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How to celebrate New Year’s from anywhere in the world.


We can’t believe it, but it’s already time to wrap up 2016 and look ahead to 2017. A lot can happen in a year - joyful moments, stressful ones, a few tough decisions, and maybe new chapters beginning or ending. All around the world, different cultures ring in the New Year in different ways, and it certainly doesn’t all happen on the eve of December 31st. In fact, many regions celebrate the New Year in September, or even April. So, grab a glass of champagne, and let’s toast to 2017 with the help of these unique celebrations from all corners of the globe.

Enjoy a 3-day-long water festival in Thailand.

Got plans for the 13th, 14th and 15th of April? You might want to cancel them, because nothing beats 3 whole days of water fights. That’s right - this is exactly how they celebrate the new year in villages and cities across Thailand. The symbolic celebration is called Songkran, which literally translates to “astrological passage” and signifies a transformation into the new year. Streets are closed off as young and old alike take part in the water fights, with only a few rules to follow: always use clean water, make sure it’s not hot, and most importantly, come ready to get soaked.
Songkran participants also practice several symbolic traditions over the course of the 3 days, many also involving water. Visiting temples and offering food to the Buddhist monks is common, along with pouring water over Buddha statues to represent purification and cleansing of sins. Many young people will also pour water over the hands of their elders as a sign of respect. Especially in central Thailand, releasing animals such as cows, buffalo or fish is done as a good deed during this time. Whether you travel to the beaches or the inner cities, Songkran is without a doubt a New Year’s party you don’t want to miss.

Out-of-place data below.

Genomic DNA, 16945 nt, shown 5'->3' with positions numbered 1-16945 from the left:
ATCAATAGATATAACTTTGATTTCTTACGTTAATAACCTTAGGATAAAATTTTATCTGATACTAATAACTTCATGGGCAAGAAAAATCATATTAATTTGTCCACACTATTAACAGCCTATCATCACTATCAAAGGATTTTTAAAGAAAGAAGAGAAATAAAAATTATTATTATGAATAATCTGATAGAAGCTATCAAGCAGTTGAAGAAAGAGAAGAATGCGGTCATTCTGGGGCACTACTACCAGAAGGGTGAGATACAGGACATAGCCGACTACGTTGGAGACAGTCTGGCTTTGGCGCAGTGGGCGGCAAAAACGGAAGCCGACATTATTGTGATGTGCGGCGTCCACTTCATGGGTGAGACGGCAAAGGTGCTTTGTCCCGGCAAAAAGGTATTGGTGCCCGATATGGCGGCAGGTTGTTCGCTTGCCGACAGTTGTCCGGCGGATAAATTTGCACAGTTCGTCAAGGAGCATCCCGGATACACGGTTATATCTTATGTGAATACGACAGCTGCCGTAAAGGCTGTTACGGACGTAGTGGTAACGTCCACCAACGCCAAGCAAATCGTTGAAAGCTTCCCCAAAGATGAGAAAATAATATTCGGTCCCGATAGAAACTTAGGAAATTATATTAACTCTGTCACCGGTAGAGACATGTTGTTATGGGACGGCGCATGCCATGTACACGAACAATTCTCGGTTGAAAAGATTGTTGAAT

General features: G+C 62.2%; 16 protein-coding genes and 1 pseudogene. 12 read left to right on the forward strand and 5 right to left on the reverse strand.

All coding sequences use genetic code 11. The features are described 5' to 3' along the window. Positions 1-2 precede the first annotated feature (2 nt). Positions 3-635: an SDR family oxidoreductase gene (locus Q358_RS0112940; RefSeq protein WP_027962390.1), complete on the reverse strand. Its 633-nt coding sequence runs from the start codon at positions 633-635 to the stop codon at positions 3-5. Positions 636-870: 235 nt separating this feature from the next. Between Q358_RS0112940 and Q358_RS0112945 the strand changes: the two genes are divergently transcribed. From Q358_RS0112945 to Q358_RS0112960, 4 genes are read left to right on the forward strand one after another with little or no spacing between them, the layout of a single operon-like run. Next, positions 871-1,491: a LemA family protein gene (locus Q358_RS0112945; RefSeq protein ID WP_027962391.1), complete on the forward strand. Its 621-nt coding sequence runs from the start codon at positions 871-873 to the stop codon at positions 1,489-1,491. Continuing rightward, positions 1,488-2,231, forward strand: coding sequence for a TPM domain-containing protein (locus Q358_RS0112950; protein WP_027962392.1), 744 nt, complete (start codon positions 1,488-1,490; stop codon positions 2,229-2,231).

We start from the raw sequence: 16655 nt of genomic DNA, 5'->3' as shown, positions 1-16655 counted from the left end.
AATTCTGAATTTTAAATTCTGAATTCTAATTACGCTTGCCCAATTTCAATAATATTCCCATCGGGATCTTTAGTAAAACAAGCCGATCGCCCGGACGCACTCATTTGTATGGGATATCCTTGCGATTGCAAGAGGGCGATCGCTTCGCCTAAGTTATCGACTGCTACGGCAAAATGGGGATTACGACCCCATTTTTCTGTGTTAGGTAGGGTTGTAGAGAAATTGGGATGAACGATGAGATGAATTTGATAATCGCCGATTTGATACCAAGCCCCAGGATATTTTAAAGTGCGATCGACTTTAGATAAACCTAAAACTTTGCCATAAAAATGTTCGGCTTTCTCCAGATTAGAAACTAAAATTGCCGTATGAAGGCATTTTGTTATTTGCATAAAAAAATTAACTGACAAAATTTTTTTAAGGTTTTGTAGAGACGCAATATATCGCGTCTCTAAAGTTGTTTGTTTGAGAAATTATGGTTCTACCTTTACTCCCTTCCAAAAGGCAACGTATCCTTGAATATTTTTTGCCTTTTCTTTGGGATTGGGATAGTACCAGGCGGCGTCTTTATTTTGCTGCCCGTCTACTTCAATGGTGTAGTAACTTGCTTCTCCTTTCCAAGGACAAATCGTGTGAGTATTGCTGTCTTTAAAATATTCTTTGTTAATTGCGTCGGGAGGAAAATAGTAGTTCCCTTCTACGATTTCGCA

Blow a trumpet made of a ram’s horn in Israel.

You’ve probably heard of Rosh Hashanah, the Jewish New Year, but what you might not be as familiar with are some of its unique traditions - especially those taking place in Israel. During the 2 day holiday, which falls in September or early October, almost all businesses are closed. People head to synagogues for long services, during which special prayers and songs are recited to honor Jewish history throughout the country. If you visit Israel during Rosh Hashanah, expect to see a few people by the river, shaking out their pockets - it’s a Jewish custom called tashlich that represents casting one’s sins into the water.
One of the most important traditions of Rosh Hashanah involves blowing the shofar, or the ram’s horn trumpet, no less than 100 times. There are many reasons for blowing the shofar: it serves as a reminder to Jews to dedicate themselves to the Torah, it’s a symbol of God’s ultimate sovereignty, and it’s even a primal scream of the soul - just to name a few. Head to the synagogues in Israel next September to experience this iconic symbol of Rosh Hashanah first hand.

Throw plates and gain friends in Denmark.